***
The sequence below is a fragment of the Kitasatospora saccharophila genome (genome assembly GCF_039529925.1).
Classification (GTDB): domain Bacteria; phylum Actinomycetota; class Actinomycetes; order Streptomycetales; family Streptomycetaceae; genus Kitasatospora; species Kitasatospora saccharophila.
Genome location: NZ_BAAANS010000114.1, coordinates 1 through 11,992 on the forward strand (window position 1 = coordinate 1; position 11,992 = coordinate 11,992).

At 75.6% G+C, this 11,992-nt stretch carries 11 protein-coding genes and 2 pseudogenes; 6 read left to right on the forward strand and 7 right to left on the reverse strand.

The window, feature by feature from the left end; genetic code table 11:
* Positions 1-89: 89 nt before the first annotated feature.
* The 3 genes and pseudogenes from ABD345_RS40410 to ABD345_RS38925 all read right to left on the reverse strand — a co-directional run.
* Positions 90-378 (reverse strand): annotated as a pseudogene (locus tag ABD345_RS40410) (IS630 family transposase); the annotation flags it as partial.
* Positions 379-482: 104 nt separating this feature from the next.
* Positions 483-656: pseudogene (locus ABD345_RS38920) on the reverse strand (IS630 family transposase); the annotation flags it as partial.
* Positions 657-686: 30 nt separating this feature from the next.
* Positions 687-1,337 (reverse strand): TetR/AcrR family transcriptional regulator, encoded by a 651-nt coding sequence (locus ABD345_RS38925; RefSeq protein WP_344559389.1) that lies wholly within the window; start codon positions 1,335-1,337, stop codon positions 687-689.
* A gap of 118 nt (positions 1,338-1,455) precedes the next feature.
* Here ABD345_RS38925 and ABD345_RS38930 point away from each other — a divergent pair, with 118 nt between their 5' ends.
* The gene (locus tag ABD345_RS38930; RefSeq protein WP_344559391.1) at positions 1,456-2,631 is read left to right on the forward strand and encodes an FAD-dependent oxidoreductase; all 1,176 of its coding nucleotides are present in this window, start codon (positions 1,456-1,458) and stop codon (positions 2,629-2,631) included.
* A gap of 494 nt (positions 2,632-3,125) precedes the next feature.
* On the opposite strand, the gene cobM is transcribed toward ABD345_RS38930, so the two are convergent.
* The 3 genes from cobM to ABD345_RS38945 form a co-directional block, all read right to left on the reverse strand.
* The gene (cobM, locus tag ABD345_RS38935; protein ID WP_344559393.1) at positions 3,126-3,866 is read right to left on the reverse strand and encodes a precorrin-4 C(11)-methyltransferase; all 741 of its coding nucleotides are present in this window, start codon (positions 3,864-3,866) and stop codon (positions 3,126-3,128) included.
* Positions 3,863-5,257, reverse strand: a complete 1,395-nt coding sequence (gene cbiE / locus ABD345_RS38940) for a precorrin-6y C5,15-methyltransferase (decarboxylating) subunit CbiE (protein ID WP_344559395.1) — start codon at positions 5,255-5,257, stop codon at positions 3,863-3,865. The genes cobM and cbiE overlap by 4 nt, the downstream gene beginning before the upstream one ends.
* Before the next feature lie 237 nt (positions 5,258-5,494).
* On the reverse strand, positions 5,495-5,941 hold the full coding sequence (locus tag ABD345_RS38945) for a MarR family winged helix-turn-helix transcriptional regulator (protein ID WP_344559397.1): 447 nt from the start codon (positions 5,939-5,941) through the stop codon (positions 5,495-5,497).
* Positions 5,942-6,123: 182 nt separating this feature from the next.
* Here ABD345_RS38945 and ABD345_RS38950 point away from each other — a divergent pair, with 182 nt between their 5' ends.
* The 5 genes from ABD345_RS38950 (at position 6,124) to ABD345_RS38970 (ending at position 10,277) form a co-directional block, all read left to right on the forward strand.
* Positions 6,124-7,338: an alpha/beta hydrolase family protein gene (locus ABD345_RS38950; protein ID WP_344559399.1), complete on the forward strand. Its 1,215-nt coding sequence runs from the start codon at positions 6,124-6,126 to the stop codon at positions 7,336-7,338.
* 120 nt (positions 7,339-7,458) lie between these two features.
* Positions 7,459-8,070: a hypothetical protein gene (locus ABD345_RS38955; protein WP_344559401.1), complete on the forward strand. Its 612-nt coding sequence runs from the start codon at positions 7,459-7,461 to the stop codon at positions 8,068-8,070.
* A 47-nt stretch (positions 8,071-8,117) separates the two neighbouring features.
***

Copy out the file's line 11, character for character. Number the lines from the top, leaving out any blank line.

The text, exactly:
* Positions 657-686: 30 nt separating this feature from the next.